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Wall Street Rebounds on Wednesday      08/12 15:56

   Stocks marched broadly higher on Wall Street Wednesday, briefly nudging the 
S&P 500 above its all-time closing high set in February, before the coronavirus 
pandemic led to a historic market plunge.

   (AP) -- Stocks marched broadly higher on Wall Street Wednesday, briefly 
nudging the S&P 500 above its all-time closing high set in February, before the 
coronavirus pandemic led to a historic market plunge.

   The benchmark index notched a 1.4% gain, its eighth in nine days. It ended 
within 0.2% of its record high from Feb. 19, when the coronavirus seemed like 
only a far-away worry for Wall Street.

   Big technology stocks led the way higher once again. Health care and 
communication services stocks also had a strong showing. The rally followed 
gains for stocks across Europe and much of Asia, while Treasury yields 
continued their sharp increase after a report on inflation came in higher than 
expected for the second straight day.

   The S&P 500 rose 46.66 points to 3,380.35. The Dow Jones Industrial Average 
gained 289.93 points, or 1.1%, to 27,976.84. The Nasdaq composite, which is 
heavily weighted with technology stocks, climbed 229.42 points, or 2.1%, to 
11,012.24. The Russell 2000 index of small company stocks picked up 8.15 
points, or 0.5%, to 1,583.25.

   Indexes in Europe closed broadly higher. Asian markets were mixed.

   The U.S. stock market is on the edge of erasing the last of the losses taken 
after the coronavirus pandemic crushed the economy into recession, even though 
the economy is still hobbling despite some recent improvements. In March, the 
S&P 500 had been down nearly 34% from its record.

   Much of the rebound has been due to massive amounts of support from the 
Federal Reserve, which has slashed interest rates to nearly zero and propped up 
far-ranging corners of the bond market to keep the economy's head above water. 
The ultra-low interest rates mean investors are getting paid very little to own 
bonds, which pushes some into stocks, boosting their prices.

   Congress has also offered unprecedented amounts of aid, though it's hit a 
seeming impasse in negotiations to re-up its assistance.

   All that support has investors willing to look a few months or a year into 
the future, when a vaccine for the new coronavirus will hopefully be available 
and helping the economy get back to normal. More importantly for stock prices, 
the expectation is that corporate profits will also rebound from their current 
coronavirus-caused hole.

   "Economic data is coming in much better than expected; the earnings season 
is much better than expected," said Megan Horneman, director of portfolio 
strategy at Verdence Capital Advisors. "You couple all of those things with the 
massive amounts of fiscal and monetary stimulus taking place. That's why we've 
seen the (market) rally so quickly off its low and at the magnitude that we've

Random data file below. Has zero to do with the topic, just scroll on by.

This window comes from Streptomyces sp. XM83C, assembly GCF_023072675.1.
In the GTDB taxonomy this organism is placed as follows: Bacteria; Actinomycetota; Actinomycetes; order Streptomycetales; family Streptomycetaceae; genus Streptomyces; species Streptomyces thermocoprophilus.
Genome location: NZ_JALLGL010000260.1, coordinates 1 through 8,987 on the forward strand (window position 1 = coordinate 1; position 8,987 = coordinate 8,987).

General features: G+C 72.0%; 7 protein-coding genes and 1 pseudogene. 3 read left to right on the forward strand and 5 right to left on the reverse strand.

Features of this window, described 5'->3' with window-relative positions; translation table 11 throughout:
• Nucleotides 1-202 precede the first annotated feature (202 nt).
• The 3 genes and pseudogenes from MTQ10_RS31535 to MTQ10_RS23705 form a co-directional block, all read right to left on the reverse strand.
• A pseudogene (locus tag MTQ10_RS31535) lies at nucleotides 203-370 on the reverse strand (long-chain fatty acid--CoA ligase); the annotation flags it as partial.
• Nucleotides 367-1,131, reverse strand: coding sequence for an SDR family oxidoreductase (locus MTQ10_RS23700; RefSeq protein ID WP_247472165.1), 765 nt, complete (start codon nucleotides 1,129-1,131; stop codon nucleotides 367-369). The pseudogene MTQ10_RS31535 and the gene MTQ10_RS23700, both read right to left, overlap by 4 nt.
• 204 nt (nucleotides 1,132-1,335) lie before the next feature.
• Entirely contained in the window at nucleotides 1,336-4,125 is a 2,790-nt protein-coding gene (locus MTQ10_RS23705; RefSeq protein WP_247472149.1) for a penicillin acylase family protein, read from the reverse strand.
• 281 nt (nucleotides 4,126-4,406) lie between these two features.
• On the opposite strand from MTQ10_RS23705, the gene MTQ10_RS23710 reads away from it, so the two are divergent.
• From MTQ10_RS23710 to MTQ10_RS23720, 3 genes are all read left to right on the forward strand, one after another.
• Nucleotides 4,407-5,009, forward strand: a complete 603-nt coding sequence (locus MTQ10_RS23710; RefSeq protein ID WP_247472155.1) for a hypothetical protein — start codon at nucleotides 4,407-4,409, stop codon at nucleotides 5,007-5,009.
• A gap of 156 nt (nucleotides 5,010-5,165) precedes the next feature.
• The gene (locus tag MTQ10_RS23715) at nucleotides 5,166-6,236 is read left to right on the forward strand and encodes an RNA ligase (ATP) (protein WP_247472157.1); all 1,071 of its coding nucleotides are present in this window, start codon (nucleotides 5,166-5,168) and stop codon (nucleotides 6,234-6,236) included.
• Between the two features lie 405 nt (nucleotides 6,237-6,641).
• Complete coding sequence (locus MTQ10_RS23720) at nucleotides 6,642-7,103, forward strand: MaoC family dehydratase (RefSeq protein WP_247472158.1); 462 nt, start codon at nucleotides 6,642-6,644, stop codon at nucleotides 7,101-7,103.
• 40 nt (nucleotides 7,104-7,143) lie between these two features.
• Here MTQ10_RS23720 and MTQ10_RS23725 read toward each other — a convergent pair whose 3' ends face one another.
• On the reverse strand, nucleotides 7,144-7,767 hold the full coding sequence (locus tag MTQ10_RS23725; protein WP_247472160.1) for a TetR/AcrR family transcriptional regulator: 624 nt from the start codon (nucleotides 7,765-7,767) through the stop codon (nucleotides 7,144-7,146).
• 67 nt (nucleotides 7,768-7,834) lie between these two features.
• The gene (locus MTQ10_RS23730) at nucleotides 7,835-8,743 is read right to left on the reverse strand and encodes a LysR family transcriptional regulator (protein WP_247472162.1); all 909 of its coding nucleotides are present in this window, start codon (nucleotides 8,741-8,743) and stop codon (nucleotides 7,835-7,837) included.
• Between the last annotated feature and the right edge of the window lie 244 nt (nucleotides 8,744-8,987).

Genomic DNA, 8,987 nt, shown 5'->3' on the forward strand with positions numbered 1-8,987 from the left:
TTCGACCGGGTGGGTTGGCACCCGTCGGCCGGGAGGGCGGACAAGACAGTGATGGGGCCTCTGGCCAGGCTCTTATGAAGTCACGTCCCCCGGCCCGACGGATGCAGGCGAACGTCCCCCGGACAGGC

seen."

   Wall Street's gains on Wednesday were widespread, with two-thirds of the 
stocks in the S&P 500 higher.

   Technology stocks were among the biggest forces prodding the market higher. 
It's a return to form for them, following a mini-stumble in recent days.

   Big tech-oriented giants like Apple, Microsoft and Amazon have been the 
year's biggest winners, carrying the stock market through the pandemic despite 
the worries about the economy, on expectations they'll continue to deliver 
strong growth regardless of whether people are quarantined.

   Tesla jumped another 13.1% Wednesday after announcing a 5-for-1 split of its 
stock, in hopes of making the price of each share more affordable to investors. 
The stock has surged past $1,400 after starting the year a little below $420.

   The yield on the 10-year Treasury rose to 0.67% from 0.66% late Tuesday. 
It's jumped sharply since sitting at 0.57% late Monday.

   A report on Wednesday showed that inflation remains very low, but it ticked 
up more last month than economists expected. Economists debated how much value 
the report has, given that inflation is likely to remain weak with the pandemic 
flattening the economy.

   If inflation were to reappear, it could weaken the Federal Reserve's 
commitment to keeping interest rates low and could ultimately draw some 
investors away from stocks.

   Other risks also continue to loom over the market, including worsening 
tensions between the United States and China, which are the world's largest 
economies. Technology companies have been in focus in particular, and worries 
about potential retaliation by China were a big reason for U.S. tech stocks' 
struggles earlier in the week.

   Partisan rancor in Washington is also threatening the possibility of more 
assistance for the economy. A $600 weekly unemployment benefit from the U.S. 
government expired at the end of July, and investors say the economy needs 
another big lifeline from Washington. President Donald Trump signed several 
executive orders this past weekend to offer some assistance, but critics say 
they fall well short of what's needed.

   The recent rise in yields has also slowed the supersonic ascent for gold 
recently. The metal's price has shot to record highs this year, benefiting from 
increased demand by investors looking for safety amid the pandemic but not 
interested in the low yields offered by bonds.

   Gold for December delivery rose $2.70 to $1,949.00 an ounce a day after 
plunging by more than $90 an ounce.

   Oil prices rose. Benchmark U.S. crude oil for September delivery rose $1.06 
to settle at $42.67 a barrel Wednesday. Brent crude oil for October delivery 
rose 93 cents to $45.43 a barrel.

 
 
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